The worship service has a traditional content, using much of the Church of Scotland form. Central to its theme is the presentation of various tartans-through flags and the wearing of tartans-for a blessing (Kirkin’). Great Highland bagpipes, Scottish hymns galore and prayers and words that lift the human spirit abound. The Kirkin' is intended to encourage all participants to reflect with thanksgiving on their own Family and cultural heritage, and “to celebrate God's grace poured out for all generations.”

So, yes, the true Kirking ceremony while springing from the soul of a Scot is a uniquely American affectation and has only been held off Scottish soil as it has always been, “A celebration of Scots, away from home." It has been observed by many denominations especially including the Presbyterians along with the Methodists, Catholics and others.

Many Episcopalian and Anglican parishes celebrate the kirkin’ by offering their churches as a home for the service in grateful tribute to the Scottish Episcopalian bishops (Right Rev. Robert Kilgour, Bishop of Aberdeen, and Primus of Scotland; the Right Rev. Arthur Petrie, Bishop of Ross and Moray and the Right Rev. John Skinner, Rector of the Cathedral Church of St. Andrew and Coadjutor Bishop of Aberdeen) who on November 14, 1784 consecrated Samuel Seabury as the first American Episcopalian bishop following London’s refusal to do so. The consecration took place in Bishop Skinner's private chapel in Long Acre, in the city of Aberdeen, Scotland. The bad blood fomented by the successful American Revolution even to the See of Canterbury eventually cooled though the Episcopal Church in the United States essentially evolved independent of the Church of England.

In 1884 the Rev. William Tatlock, D.D., Rector of St. John's Church, Stamford, observing the Centenary of Bishop Seabury’s consecration appropriately validated the reverence held for the Scottish Church, "Wherever the American Episcopal Church shall be mentioned in the world, may this good deed, which the Scottish Church has done for us, be spoken of for a memorial of her!" That great bond of affection and mutual respect exists to this day.

The Kirkin’ service like so many other aspects of our society has evolved from the singular purpose of British War Relief (they don’t need it anymore) to a contemporary extension/continuation of ''The Scottish Experience'' to the extent that those of us with Scottish roots continue to push the envelope and influence of the Scottish Diaspora with the Kirkin’ tradition.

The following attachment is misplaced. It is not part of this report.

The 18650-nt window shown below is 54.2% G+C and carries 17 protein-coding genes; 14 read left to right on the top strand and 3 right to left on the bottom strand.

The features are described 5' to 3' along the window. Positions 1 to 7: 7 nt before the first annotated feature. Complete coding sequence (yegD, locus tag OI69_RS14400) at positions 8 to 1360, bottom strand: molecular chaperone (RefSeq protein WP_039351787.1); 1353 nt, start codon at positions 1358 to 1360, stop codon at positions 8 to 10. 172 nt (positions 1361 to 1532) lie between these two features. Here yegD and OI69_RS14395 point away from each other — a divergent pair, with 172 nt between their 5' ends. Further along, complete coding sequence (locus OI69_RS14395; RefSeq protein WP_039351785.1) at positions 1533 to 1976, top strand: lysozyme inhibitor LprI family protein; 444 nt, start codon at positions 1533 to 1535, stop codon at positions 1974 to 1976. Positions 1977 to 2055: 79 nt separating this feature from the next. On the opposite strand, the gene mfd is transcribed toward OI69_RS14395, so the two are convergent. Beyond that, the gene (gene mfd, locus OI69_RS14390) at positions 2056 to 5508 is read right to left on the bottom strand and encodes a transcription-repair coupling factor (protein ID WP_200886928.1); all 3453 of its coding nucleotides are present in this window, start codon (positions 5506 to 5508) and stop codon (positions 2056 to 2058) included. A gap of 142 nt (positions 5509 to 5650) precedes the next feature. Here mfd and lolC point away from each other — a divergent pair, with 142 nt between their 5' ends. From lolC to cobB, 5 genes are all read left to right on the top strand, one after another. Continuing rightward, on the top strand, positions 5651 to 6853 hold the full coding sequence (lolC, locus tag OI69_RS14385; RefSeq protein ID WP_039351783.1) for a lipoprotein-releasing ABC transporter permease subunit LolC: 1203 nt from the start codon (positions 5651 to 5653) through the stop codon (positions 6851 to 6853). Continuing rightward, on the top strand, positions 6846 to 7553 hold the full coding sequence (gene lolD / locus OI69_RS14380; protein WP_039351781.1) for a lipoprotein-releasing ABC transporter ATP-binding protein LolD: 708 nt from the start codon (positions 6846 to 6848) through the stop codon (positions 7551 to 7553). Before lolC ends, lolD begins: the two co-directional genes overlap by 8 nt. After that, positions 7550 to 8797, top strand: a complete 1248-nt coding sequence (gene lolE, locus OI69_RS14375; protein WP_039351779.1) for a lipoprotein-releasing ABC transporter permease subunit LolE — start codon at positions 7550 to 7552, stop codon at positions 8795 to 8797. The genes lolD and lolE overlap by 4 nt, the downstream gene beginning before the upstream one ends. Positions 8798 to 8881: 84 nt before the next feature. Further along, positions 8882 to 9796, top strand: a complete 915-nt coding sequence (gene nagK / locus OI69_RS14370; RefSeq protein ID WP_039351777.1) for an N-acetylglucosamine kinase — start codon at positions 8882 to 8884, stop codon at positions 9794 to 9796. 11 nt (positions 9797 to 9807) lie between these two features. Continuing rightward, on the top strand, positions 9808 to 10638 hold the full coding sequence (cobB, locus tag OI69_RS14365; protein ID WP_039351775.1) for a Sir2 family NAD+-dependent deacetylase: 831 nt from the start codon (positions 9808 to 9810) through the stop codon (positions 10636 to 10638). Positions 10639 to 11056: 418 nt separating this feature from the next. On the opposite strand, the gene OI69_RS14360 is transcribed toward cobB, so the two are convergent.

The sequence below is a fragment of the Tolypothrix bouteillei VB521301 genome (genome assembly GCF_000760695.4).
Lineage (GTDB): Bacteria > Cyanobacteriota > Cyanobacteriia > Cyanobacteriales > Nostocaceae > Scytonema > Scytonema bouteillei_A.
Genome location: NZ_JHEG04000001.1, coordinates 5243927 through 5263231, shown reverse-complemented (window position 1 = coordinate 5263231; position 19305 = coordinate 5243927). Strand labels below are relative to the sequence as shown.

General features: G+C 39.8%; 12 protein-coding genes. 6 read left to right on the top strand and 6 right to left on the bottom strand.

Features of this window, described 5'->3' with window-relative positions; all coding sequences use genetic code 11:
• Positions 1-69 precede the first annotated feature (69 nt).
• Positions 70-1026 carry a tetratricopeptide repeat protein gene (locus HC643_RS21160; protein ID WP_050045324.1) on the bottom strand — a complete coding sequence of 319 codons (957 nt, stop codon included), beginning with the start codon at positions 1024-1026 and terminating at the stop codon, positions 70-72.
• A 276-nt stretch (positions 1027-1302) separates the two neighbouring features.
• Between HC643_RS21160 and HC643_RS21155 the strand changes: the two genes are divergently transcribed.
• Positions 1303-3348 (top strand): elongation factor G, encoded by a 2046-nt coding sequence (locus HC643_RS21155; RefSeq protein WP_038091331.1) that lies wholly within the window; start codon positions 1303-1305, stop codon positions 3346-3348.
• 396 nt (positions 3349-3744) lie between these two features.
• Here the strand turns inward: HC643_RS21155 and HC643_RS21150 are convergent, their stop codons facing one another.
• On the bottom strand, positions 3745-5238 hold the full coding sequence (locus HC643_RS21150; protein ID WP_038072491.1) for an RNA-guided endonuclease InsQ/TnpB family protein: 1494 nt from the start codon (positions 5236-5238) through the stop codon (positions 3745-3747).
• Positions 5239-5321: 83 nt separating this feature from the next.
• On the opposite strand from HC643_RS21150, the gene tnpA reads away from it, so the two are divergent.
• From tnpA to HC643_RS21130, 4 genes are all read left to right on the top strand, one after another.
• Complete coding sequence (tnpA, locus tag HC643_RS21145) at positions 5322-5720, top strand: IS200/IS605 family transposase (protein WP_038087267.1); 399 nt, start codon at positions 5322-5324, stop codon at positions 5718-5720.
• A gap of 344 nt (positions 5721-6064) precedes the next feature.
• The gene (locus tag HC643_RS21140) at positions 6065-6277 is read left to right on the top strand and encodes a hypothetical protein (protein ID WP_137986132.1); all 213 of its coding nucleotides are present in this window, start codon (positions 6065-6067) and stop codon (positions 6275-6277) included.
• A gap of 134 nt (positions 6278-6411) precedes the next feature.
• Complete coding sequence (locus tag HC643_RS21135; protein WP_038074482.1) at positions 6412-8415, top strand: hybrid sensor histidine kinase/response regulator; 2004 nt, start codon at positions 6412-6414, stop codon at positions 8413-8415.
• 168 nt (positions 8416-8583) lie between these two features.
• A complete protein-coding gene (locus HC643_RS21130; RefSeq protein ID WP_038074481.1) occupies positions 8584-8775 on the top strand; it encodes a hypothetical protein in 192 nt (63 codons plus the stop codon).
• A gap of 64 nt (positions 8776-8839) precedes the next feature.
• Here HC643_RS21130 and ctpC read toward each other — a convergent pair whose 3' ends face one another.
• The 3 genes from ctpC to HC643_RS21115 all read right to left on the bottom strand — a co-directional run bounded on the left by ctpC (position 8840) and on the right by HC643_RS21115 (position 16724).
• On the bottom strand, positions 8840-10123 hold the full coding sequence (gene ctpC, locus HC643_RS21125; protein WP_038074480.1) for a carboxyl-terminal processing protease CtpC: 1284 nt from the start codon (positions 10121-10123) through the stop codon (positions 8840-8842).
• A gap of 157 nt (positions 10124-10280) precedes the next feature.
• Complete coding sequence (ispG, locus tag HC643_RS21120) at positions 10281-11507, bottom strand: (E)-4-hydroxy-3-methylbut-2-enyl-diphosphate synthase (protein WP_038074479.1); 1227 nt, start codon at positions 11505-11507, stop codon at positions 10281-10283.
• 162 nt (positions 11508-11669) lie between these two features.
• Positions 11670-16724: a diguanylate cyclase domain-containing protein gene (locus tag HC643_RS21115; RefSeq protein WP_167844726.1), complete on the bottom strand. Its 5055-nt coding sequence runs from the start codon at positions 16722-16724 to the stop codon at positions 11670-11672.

The Rev. Dr. John Mckay, head of the Princeton Theological Seminary, a native Scot and guest at the Kirkin’ at The National Cathedral in 1951, was heard to comment that he would like to export the ''Kirking'' tradition to Scotland because it would renew some lost pride and traditions and with the inclusion of the pipes in the service, ''...might draw people back into the churches where the sermons might not!''

The Right Hon. Sir James Ian Keith, the 12th Earl of Kintore, 2nd Viscount Stonehaven, Chief of the Name of Keith (25 July 1908 – 1 October 1989) and Friend to this writer commenting on the American Highland Games and Kirking experience told me at the 10th annual Stone Mountain Highland Games in 1979, ''You know, you Americans do this so much better than we do or ever did.''

To all our Scottish Ancestors: We remember that we are your children and you and those of your Ilk paved the way and provided the inspiration. We will say your names and invoke your memory until the end of time.

And to answer Dean Kevin’s query… the Scots and Irish community in north Texas would be very pleased and honored to celebrate our common heritage within the hallowed walls of St. Matthews Cathedral.


Ned Buxton, FSA Scot